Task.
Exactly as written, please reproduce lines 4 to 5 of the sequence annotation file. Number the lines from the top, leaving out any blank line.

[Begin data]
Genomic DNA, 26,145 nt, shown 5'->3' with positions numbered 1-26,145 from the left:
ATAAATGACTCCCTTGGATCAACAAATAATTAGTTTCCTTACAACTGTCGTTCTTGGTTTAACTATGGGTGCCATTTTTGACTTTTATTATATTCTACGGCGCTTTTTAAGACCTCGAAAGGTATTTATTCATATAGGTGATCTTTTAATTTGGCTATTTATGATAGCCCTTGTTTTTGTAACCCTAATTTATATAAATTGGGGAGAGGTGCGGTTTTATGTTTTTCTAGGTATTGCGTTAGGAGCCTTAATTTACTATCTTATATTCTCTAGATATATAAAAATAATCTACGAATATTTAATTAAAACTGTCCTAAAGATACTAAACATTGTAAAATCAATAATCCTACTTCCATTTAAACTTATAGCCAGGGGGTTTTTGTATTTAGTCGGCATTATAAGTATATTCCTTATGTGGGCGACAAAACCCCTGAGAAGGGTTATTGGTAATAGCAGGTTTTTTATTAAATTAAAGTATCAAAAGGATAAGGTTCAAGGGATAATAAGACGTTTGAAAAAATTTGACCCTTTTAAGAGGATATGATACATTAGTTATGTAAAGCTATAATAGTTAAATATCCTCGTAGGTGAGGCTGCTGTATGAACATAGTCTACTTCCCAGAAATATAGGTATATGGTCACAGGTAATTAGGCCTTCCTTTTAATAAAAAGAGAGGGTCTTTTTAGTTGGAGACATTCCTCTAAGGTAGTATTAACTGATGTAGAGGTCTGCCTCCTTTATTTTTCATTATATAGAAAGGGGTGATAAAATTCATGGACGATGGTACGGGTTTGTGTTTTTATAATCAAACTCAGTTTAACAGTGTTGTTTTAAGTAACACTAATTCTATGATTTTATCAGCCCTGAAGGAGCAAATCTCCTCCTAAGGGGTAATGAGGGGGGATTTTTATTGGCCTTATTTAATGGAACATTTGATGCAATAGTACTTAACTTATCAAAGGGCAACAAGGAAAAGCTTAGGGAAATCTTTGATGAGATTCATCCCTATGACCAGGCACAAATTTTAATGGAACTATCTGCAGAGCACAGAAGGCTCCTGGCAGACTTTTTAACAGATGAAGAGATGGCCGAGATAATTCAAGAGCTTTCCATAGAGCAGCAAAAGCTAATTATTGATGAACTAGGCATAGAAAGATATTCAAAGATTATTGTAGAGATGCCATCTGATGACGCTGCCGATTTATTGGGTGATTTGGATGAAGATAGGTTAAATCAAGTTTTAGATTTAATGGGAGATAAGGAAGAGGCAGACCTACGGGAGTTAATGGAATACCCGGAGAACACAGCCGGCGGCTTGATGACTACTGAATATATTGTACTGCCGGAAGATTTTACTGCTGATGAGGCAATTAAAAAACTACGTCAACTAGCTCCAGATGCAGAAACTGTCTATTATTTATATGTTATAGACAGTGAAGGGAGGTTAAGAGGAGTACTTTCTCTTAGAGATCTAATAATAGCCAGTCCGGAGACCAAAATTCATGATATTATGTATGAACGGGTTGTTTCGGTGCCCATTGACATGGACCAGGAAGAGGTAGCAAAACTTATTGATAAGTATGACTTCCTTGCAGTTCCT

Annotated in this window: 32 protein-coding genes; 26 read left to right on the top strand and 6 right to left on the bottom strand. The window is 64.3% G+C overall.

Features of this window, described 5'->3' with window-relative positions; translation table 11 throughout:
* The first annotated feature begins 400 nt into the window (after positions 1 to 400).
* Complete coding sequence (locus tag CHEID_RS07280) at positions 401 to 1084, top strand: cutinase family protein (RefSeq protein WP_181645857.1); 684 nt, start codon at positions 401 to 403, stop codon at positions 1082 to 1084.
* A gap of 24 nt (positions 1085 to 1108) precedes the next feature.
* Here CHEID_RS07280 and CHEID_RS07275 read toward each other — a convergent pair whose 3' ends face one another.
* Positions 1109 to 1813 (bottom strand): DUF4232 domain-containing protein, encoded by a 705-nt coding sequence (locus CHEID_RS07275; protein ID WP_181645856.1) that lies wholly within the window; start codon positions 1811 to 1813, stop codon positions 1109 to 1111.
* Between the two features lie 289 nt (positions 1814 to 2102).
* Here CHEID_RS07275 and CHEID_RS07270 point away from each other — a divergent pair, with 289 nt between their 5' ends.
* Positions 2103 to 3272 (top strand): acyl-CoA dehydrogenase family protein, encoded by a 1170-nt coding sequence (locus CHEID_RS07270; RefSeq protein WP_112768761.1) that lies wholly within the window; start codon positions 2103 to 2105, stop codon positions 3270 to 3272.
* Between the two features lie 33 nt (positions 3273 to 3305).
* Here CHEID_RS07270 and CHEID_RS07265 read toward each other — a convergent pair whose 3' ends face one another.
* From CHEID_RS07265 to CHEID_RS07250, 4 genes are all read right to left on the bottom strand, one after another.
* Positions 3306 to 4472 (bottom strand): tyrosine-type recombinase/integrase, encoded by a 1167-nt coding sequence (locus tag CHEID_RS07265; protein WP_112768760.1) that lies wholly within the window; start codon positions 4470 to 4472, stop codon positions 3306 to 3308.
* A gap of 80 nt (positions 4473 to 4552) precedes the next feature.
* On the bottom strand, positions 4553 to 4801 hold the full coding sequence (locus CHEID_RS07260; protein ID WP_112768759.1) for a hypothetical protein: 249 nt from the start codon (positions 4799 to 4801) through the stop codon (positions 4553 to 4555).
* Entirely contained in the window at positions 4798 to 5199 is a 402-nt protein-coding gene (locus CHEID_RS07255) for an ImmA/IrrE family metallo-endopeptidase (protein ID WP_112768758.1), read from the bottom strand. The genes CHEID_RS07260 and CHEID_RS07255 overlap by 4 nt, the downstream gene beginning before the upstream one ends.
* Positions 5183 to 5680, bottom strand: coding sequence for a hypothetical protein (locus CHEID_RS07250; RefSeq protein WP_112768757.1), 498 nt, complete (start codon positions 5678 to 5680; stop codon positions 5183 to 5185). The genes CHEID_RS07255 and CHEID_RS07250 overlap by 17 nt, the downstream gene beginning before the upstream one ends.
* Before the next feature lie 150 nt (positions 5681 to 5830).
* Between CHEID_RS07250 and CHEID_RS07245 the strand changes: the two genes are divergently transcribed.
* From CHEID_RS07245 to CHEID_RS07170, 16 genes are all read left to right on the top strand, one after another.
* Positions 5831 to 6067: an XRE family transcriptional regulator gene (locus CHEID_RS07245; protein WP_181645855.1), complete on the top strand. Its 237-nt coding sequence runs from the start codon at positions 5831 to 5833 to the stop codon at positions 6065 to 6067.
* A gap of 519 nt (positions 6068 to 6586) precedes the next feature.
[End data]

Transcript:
Features of this window, described 5'->3' with window-relative positions; translation table 11 throughout:
* The first annotated feature begins 400 nt into the window (after positions 1 to 400).